Have you seen “Waiting for Superman“? It’s on Netflix right now, so I watched it last night. The film has been criticized as being biased against teacher unions and accused of pushing a charter school agenda.
In case you are new to Teaching My Baby to Read, let me tell you my ten second bio: I’m a Stanford graduate and former charter school teacher. I am on record as being strongly in favor of charter schools. But that doesn’t mean I’m joining the chorus saying that “Waiting for Superman” is the best educational documentary ever. In fact, I have a huge problem with it.
I feel that “Waiting for Superman” ignores the key role parents play in educating their children.
I’m not talking about Homeschooling; I’m talking about Afterschooling.
The closing scenes of the documentary show parents in tears when their children do not get chosen for charter school lotteries. It is implied that their children are doomed to crummy public schools and low quality education.
It’s all the teachers’ fault. It’s all the school districts’ fault. It’s all the union’s fault. It’s everyone’s responsibility but the parents!
I’ve taught at a low performing school and a high performing school. The low performing school could have been the poster child for “Waiting for Superman”. So I really get what the filmakers were trying to say. I just wish they had chosen to spend fifteen minutes giving parents direction about what they could do at home to help encourage their children’s educations.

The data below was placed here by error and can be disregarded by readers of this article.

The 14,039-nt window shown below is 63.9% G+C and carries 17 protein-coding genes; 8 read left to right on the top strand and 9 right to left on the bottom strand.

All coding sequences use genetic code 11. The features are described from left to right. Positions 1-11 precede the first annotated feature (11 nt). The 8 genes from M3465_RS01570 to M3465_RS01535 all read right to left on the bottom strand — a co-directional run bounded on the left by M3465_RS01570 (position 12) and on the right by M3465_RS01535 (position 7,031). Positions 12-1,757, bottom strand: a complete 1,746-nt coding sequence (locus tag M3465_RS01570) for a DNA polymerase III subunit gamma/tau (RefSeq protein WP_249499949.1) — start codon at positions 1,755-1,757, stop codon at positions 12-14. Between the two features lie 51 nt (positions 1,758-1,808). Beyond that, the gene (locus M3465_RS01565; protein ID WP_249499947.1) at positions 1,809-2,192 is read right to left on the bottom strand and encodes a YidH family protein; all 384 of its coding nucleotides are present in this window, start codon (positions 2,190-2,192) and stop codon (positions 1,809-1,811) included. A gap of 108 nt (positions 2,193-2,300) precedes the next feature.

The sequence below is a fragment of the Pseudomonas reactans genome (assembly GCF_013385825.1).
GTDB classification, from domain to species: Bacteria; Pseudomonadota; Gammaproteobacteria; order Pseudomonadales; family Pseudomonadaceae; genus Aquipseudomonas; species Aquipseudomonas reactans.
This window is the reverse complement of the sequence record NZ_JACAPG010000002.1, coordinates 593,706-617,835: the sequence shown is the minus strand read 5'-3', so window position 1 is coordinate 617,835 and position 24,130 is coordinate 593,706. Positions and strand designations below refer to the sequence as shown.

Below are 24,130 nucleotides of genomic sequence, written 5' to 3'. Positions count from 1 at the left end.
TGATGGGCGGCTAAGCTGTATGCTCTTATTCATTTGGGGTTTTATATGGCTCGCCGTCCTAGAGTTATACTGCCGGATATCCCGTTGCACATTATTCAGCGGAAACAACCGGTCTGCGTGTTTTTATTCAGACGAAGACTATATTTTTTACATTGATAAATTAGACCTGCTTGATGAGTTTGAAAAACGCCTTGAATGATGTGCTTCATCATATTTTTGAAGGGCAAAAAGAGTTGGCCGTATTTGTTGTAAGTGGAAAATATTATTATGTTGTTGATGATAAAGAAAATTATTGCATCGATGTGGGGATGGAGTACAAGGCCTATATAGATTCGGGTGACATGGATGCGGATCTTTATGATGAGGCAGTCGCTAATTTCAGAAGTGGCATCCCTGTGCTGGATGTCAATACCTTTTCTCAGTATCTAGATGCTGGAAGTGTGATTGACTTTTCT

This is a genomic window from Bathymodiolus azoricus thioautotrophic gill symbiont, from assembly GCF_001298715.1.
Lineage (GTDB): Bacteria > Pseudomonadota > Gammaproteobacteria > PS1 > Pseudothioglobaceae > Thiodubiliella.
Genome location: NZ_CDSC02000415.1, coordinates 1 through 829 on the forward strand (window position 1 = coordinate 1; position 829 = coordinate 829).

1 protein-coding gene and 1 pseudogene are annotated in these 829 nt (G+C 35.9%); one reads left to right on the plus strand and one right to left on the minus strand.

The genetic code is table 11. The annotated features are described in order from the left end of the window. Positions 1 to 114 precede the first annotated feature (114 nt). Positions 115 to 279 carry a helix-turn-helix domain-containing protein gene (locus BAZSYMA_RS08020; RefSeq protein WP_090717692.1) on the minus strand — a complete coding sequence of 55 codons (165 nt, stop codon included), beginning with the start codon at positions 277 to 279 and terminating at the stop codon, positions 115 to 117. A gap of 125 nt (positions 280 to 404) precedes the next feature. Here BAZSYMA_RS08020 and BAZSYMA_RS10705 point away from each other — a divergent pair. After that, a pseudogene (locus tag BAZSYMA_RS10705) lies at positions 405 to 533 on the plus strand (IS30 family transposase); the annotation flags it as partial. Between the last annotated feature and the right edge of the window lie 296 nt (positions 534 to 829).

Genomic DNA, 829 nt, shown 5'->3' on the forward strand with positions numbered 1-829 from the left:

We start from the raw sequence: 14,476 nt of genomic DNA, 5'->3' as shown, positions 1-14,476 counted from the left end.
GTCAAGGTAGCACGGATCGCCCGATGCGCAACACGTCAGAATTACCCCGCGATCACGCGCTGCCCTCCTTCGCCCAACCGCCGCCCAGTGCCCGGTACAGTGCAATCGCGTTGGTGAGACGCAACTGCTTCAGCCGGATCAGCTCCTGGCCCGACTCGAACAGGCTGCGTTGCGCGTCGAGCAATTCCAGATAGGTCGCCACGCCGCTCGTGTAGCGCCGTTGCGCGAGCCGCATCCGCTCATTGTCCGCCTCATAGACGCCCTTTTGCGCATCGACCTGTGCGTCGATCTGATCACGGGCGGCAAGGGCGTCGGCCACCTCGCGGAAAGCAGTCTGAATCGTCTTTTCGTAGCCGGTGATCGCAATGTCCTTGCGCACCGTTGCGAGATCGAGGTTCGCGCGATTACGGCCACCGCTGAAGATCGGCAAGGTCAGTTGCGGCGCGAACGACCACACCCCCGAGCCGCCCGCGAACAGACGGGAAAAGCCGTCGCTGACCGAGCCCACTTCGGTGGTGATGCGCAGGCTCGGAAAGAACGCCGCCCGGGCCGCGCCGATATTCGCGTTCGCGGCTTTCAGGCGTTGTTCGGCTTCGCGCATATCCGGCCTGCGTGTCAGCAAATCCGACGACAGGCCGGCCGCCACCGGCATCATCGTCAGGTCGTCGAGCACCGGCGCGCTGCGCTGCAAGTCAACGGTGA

Massive parental involvement could be the key to solving all of our problems with public education in America.
Education begets education. But you don’t have to have a fancy college degrees to make a difference. All you need is a library card, and little direction.
A really great place for parents to start, would be to read Malcom Gladwell’s book Outliers.
(Here’s the link to Amazon, but this book is most likely available at your local library.)
What’s important about Outliers is it shows how highly educated parents really “get in their kids’ business”. There’s constant dialogue. There’s constant attention and feedback. There’s relatively little unsupervised play. (Okay, maybe that part is bad.)
Upper-middle class kids are groomed for college almost every day of their lives. That’s happening at home, as well as at school.
Let’s teach all parents how to do that too.
If we can empower parents, we can change schools. I really believe that!